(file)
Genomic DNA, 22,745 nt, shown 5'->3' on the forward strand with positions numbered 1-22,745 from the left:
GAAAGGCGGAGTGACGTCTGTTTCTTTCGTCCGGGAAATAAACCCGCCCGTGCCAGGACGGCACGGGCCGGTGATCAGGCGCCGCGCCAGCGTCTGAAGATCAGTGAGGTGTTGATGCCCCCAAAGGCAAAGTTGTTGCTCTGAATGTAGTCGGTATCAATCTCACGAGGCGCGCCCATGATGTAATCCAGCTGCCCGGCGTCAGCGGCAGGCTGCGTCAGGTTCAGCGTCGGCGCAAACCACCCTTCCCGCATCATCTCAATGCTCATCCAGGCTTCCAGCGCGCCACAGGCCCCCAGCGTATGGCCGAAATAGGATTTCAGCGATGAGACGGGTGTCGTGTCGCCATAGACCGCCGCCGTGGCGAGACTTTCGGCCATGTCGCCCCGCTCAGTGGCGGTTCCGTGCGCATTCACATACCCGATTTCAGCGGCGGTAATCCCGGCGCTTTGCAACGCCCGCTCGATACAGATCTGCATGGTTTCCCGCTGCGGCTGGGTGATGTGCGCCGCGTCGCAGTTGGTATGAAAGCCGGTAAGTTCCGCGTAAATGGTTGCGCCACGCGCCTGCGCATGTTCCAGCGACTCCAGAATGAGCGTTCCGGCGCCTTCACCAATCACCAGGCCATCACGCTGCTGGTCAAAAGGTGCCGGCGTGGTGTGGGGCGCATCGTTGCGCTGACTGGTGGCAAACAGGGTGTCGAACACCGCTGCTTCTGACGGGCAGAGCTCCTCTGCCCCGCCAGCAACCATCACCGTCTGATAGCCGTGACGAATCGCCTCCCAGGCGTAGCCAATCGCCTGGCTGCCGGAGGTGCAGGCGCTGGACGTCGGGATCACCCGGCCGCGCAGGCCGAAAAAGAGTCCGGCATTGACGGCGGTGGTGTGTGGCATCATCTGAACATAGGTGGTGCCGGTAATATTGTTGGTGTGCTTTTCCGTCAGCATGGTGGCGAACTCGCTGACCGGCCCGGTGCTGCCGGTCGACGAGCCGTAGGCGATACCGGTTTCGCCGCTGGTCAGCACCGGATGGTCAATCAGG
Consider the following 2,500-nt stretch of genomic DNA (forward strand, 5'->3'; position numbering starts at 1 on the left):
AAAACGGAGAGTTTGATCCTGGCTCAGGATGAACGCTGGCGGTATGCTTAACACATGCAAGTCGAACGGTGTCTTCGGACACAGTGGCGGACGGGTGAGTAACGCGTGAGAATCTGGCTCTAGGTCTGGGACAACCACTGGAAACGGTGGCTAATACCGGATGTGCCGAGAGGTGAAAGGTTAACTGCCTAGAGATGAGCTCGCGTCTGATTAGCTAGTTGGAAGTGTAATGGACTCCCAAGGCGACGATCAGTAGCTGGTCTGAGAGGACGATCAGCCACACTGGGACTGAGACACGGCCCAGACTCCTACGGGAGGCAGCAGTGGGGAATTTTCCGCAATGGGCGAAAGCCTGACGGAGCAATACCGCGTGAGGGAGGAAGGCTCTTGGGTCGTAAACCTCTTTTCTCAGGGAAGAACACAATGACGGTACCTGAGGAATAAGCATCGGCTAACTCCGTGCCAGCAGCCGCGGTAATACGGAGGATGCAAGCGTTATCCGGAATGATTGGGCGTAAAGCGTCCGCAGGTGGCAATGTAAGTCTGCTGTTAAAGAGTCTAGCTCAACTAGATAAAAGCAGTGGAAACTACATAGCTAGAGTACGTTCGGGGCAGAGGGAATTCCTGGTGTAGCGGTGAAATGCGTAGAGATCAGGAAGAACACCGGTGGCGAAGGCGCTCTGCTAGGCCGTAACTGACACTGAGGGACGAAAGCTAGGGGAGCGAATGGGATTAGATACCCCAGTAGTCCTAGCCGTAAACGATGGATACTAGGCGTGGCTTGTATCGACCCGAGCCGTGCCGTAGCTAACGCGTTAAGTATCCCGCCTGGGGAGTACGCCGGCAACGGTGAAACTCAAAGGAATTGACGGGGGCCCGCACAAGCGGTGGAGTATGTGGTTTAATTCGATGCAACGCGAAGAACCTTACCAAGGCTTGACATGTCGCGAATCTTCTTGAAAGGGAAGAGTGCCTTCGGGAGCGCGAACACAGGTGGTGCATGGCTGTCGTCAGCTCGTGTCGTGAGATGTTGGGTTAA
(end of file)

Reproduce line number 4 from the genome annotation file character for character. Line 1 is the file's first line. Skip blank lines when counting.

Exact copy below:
AAAACGGAGAGTTTGATCCTGGCTCAGGATGAACGCTGGCGGTATGCTTAACACATGCAAGTCGAACGGTGTCTTCGGACACAGTGGCGGACGGGTGAGTAACGCGTGAGAATCTGGCTCTAGGTCTGGGACAACCACTGGAAACGGTGGCTAATACCGGATGTGCCGAGAGGTGAAAGGTTAACTGCCTAGAGATGAGCTCGCGTCTGATTAGCTAGTTGGAAGTGTAATGGACTCCCAAGGCGACGATCAGTAGCTGGTCTGAGAGGACGATCAGCCACACTGGGACTGAGACACGGCCCAGACTCCTACGGGAGGCAGCAGTGGGGAATTTTCCGCAATGGGCGAAAGCCTGACGGAGCAATACCGCGTGAGGGAGGAAGGCTCTTGGGTCGTAAACCTCTTTTCTCAGGGAAGAACACAATGACGGTACCTGAGGAATAAGCATCGGCTAACTCCGTGCCAGCAGCCGCGGTAATACGGAGGATGCAAGCGTTATCCGGAATGATTGGGCGTAAAGCGTCCGCAGGTGGCAATGTAAGTCTGCTGTTAAAGAGTCTAGCTCAACTAGATAAAAGCAGTGGAAACTACATAGCTAGAGTACGTTCGGGGCAGAGGGAATTCCTGGTGTAGCGGTGAAATGCGTAGAGATCAGGAAGAACACCGGTGGCGAAGGCGCTCTGCTAGGCCGTAACTGACACTGAGGGACGAAAGCTAGGGGAGCGAATGGGATTAGATACCCCAGTAGTCCTAGCCGTAAACGATGGATACTAGGCGTGGCTTGTATCGACCCGAGCCGTGCCGTAGCTAACGCGTTAAGTATCCCGCCTGGGGAGTACGCCGGCAACGGTGAAACTCAAAGGAATTGACGGGGGCCCGCACAAGCGGTGGAGTATGTGGTTTAATTCGATGCAACGCGAAGAACCTTACCAAGGCTTGACATGTCGCGAATCTTCTTGAAAGGGAAGAGTGCCTTCGGGAGCGCGAACACAGGTGGTGCATGGCTGTCGTCAGCTCGTGTCGTGAGATGTTGGGTTAA